Figure 3: Set of rules for determining the delivery readiness levels to be set
Figure 3: Set of rules for determining the delivery readiness levels to be set

These settings, which were developed in several steps, also resulted in a significant stock reduction potential of almost 10% for the items in stock.

The calculated total potential is shown in Figure 4.

Implementation and experience

As mentioned at the beginning, the results were implemented using the DISKOVER SCO optimization tool from SCT GmbH, which was also used to carry out all the analyses accompanying the project. The initial prototype implementation of the system served to evaluate the software in terms of functionality and usability. During this phase, the users got to know the software. Through further training and subsequent coaching sessions, the users gained confidence in the results and very quickly learned to use the advantages of the system. The actual task of planning and scheduling calculations is now performed by the system. Dispatchers can change and optimize the results by specifically influencing the parameters. A key finding for the dispatchers was the fact that “the right goods are finally in the warehouse. In the past, production capacities were utilized with articles and stocks were built up that are no longer produced from today’s perspective. Incorrect decisions are avoided thanks to the availability of the relevant planning parameters,” says Ralf Schechowiz, CFO at Mehler Texnologies. However, users also point out the need for qualification when using the system: “DISKOVER is like a weapon against stocks, it should be operated by specially trained specialists,” says Lothar Szymkowiak, Head of Scheduling at Mehler Texnologies. DISKOVER regularly monitors whether the key figures remain within the permitted corridor to ensure that problems do not occur even in the event of operating errors. If limit values are exceeded or not reached, an alarm is triggered with automatic notification of the responsible planners and dispatchers.

Figure 4: Calculated total potential
Figure 4: Calculated total potential

DISKOVER SCO is now a permanent fixture in the planning and procurement process at Mehler Texnologies. Another function of DISKOVER SCO was an additional benefit for planners and dispatchers: The capacity module enables production bottlenecks to be recognized in the future. With the appropriate settings, these bottlenecks can be automatically balanced by DISKOVER shifting production orders to times when free capacity is still available. “We are now finally able to take company vacations at our production sites into account during planning and scheduling. When the operating calendars are changed, changes to the planning are automatically suggested,” says a delighted Lothar Szymkowiak.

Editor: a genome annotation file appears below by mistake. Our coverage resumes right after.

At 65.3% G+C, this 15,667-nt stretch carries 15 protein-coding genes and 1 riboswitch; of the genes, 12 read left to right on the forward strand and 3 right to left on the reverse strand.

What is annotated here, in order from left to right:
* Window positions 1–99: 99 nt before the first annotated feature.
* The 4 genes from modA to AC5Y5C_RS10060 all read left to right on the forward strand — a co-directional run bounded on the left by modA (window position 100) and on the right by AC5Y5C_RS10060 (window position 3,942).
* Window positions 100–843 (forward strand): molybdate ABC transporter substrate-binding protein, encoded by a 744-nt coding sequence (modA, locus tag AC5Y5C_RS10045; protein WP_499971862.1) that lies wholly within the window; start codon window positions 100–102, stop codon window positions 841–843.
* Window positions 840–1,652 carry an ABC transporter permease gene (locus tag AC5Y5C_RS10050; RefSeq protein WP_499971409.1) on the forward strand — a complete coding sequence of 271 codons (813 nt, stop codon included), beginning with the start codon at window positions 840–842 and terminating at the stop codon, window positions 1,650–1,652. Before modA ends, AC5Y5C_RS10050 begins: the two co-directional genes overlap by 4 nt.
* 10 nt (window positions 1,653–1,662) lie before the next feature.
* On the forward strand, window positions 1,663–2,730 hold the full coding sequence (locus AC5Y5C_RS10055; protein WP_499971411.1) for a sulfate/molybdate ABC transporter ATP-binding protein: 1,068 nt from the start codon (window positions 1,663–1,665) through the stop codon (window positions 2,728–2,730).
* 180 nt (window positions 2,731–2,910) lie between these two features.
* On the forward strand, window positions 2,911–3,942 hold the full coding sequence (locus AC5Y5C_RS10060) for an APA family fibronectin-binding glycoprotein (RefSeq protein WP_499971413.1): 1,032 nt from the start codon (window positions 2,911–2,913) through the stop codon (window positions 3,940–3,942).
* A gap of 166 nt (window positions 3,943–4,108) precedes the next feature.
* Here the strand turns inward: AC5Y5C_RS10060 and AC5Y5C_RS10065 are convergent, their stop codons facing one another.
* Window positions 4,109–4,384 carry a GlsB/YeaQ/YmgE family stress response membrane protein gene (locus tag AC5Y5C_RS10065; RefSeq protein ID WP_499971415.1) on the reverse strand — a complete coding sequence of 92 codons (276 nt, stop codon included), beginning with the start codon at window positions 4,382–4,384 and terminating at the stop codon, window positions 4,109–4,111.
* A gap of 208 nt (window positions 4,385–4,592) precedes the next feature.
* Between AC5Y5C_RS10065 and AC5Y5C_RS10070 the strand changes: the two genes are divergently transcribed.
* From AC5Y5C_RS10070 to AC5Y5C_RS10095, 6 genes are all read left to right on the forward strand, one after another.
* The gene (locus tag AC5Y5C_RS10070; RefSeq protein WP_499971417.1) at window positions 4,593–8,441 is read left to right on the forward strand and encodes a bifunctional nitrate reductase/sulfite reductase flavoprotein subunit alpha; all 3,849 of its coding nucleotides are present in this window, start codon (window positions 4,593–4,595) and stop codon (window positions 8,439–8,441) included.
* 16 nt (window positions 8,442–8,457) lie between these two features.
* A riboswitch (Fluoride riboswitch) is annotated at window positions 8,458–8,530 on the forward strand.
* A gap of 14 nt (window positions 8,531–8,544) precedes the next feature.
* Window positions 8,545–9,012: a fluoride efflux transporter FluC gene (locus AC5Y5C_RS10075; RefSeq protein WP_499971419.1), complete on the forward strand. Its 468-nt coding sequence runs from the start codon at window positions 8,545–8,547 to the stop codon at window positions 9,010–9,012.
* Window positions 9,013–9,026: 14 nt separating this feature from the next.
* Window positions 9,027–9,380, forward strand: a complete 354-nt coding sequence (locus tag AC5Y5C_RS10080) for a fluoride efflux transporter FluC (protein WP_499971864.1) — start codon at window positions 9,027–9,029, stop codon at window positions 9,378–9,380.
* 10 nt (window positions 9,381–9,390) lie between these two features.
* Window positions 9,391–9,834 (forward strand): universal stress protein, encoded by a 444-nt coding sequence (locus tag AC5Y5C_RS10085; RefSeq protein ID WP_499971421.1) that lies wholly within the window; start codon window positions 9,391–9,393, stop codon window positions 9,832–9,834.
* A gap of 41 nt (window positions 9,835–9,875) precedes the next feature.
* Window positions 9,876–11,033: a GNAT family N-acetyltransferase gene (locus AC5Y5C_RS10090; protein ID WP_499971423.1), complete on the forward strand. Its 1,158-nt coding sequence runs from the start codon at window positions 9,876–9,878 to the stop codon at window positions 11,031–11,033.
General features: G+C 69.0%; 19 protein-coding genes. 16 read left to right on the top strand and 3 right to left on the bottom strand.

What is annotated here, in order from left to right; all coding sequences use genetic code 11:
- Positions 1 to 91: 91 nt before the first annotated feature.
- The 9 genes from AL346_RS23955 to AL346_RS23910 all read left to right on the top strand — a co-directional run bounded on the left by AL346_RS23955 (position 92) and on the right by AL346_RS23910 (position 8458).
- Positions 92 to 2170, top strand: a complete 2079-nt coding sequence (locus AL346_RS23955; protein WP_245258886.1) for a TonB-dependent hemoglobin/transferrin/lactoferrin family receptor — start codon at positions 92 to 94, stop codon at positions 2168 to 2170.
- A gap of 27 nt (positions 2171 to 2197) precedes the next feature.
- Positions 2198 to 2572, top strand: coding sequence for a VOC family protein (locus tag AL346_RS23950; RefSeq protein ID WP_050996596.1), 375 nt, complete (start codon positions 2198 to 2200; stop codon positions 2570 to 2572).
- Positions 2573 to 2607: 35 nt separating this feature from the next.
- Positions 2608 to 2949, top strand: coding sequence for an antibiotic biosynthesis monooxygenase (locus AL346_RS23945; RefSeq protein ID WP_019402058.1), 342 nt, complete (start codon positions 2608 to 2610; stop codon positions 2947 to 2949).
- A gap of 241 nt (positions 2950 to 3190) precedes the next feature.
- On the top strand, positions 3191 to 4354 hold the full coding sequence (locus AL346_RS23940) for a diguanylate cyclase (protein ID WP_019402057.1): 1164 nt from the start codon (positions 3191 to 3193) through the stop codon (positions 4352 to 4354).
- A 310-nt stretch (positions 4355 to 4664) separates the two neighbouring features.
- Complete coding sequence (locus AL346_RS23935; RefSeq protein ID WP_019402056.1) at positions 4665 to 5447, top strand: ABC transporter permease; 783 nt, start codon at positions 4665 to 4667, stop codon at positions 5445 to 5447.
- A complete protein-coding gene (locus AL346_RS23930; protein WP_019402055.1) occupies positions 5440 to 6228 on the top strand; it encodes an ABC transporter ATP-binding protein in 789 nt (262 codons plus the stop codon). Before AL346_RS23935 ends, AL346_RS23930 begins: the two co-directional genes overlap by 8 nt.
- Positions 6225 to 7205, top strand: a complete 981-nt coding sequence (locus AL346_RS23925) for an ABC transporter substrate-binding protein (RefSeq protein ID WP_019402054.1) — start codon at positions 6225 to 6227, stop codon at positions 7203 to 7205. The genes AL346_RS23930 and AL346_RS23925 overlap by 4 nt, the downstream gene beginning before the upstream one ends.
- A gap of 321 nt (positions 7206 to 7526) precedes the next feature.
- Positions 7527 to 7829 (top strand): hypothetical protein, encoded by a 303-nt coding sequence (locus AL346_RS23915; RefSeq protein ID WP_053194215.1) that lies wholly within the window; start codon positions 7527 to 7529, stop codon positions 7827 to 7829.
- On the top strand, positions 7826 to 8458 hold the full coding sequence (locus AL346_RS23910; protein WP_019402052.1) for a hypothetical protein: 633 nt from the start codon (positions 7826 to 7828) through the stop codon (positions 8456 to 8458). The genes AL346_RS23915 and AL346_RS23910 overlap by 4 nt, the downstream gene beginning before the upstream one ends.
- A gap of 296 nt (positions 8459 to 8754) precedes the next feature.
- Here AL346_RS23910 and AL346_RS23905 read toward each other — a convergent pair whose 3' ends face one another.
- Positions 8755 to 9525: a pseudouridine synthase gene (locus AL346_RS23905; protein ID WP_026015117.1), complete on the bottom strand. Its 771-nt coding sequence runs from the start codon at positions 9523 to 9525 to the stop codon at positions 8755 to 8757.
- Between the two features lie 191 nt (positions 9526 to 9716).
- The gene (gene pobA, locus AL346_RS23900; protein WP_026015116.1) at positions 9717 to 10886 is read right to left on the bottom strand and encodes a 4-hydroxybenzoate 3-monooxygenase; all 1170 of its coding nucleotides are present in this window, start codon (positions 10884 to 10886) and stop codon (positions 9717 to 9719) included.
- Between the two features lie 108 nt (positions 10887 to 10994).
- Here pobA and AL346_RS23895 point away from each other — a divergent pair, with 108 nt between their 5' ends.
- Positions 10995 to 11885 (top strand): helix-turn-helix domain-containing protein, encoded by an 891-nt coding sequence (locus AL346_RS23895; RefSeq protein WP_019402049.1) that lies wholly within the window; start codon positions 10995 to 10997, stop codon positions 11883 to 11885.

About Mehler Texnologies

Mehler Texnologies is one of the leading international companies in the coated fabrics market. Over 50 million square meters of material are produced and sold annually under the VALMEX®, POLYMAR® and AIRTEX® brands. Customers are companies in the processing industry. Over 60 years of development and production experience form the basis for sophisticated products. Ongoing research and development improves existing composite materials and opens up new areas of application. State-of-the-art machinery ensures the high and consistent quality of the products.

The lively dialog with planners, producers and fabricators from a wide range of sectors and industries is evidence of close and trusting cooperation.

The technical textiles are divided into eight product groups:

  • Planning
  • Print
  • Textile construction
  • Sun protection
  • Boat & Pool
  • Sport & Camping
  • Industry Environment

All technical textiles are based on carrier fabrics that are produced in the company’s own weaving mills. Depending on the application, the coatings are composed of several components. The result is high-quality fabrics and high-tech products that are used in almost all industries worldwide.

Production takes place at two locations in Germany and one in the Czech Republic. Sales companies in Italy, France, the UK, Poland, Latvia, Romania, Turkey and the USA as well as sales partners in other European countries, Asia and Australia serve customers in over 80 countries.

1 Ralf Schechowiz is CFO and Lothar Szymkowiak is Head of Finished Goods Planning at Mehler Texnologies GmbH in Hückelhoven. Dr. Bernd Reineke is Managing Director of A&K.

Dr. Bernd Reineke

Dr. Bernd Reineke